Labsea Melt II: Estimates of submarine melt water from Greenland: a driver for sea level changes

figures 1 and 2: Iceberg near Greenland (Photo O. Huhn)
figure 3: Drift ice near Greenland (Photo M. Rhein).
  • Mass loss from the Greenland Ice Sheet increased significantly over the past two decades. Besides the growing influence on sea level rise, the pathways and the amount of melt water imported into the interior of the ocean could have crucial consequences for the ventilation and formation of deep water and, hence, the strength of the climate-relevant Atlantic meridional overturning circulation and, hereafter, the local sea level.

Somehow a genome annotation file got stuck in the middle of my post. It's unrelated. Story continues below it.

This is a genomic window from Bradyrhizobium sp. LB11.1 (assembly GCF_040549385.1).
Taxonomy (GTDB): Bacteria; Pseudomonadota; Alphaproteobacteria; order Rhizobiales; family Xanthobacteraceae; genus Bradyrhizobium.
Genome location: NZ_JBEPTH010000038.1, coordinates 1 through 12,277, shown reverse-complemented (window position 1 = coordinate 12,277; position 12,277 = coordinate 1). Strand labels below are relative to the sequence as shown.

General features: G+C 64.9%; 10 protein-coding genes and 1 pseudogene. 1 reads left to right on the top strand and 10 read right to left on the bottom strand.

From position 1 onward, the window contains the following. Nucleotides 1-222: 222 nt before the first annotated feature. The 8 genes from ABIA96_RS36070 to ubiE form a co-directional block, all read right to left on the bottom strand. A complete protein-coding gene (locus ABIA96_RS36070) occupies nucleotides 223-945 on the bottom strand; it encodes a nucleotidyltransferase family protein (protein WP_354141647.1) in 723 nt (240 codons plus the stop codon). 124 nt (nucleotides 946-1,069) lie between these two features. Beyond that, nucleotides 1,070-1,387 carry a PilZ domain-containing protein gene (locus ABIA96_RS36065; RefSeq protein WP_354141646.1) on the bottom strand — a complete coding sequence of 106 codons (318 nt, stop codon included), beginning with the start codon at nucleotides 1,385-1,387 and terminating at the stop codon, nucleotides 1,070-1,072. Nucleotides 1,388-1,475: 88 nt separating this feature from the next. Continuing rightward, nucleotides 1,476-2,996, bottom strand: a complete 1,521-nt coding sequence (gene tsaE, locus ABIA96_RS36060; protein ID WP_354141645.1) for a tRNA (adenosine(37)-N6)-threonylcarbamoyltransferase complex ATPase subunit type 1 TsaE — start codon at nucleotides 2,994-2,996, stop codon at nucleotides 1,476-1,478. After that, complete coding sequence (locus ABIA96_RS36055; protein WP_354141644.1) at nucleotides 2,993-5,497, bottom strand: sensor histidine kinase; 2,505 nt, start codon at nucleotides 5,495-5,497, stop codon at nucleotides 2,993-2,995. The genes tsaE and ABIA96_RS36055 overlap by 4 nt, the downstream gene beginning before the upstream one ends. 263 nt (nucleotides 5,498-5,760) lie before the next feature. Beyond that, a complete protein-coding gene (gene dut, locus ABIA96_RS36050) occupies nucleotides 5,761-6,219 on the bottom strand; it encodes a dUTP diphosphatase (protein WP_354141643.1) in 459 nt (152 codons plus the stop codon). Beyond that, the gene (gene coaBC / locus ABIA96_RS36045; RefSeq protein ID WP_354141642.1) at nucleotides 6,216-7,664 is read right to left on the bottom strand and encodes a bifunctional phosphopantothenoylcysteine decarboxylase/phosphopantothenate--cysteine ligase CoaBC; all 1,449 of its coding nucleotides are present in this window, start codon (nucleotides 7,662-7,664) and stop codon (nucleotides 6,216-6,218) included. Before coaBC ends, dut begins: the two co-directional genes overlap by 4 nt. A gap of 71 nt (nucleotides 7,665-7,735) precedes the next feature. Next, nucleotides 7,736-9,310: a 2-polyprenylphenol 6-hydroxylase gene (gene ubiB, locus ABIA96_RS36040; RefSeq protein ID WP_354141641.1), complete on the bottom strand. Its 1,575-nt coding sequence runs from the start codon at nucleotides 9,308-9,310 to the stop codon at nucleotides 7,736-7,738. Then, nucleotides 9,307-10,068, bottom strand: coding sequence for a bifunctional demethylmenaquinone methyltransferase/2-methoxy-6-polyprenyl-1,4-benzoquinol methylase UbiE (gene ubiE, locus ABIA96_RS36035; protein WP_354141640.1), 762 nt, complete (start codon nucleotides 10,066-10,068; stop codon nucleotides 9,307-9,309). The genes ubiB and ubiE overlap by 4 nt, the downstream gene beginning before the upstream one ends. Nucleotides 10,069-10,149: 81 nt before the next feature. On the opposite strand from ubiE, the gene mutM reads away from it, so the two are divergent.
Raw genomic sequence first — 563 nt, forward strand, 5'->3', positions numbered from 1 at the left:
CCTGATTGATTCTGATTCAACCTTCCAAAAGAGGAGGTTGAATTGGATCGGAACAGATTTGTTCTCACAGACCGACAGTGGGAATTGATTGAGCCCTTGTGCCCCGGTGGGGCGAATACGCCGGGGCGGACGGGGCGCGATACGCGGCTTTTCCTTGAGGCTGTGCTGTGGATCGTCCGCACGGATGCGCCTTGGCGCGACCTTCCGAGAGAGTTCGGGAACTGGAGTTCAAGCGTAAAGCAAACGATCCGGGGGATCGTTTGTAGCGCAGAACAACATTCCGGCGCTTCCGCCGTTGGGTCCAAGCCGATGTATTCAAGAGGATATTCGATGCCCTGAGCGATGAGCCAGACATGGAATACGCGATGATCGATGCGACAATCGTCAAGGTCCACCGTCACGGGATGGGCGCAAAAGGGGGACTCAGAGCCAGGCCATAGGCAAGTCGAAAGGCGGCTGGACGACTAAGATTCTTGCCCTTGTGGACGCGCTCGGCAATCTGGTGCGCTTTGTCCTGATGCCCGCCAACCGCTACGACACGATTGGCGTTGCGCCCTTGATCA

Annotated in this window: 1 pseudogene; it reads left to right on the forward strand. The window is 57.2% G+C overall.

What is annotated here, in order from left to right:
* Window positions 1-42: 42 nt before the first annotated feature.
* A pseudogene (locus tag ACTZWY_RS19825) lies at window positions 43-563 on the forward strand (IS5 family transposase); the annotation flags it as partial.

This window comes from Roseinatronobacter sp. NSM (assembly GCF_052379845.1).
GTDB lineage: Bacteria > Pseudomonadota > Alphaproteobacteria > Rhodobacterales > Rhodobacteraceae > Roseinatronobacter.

• The main result of the first phase was, that for the first time, submarine melt water from Greenland was unambiguously identified outside of fjords. Melt water is highest in the upper 300m confined to the Greenland and Canadian slope and shelf. The strong dilution of melt water in the upper ocean and it’s relatively small percentages indicate that melt water is not a main player for deep water formation yet. The mechanism leading to the episodic occurrence of melt water in the deep water masses is uncertain. It could herald episodic East Greenland Current spill jets events that contains melt water.
  • Using oceanic helium and neon observations in a far larger data set, which is available since 2018, we want to investigate the melt water distribution near Greenland marine terminating glaciers, in the East Greenland Current, in the Labrador and in the Irminger Sea and in the source regions of the East Greenland Current spill jets. Are there more events in the newer data sets? How much melt water needs to be present on which key locations to significantly influence formation and ventilation of the relevant water masses.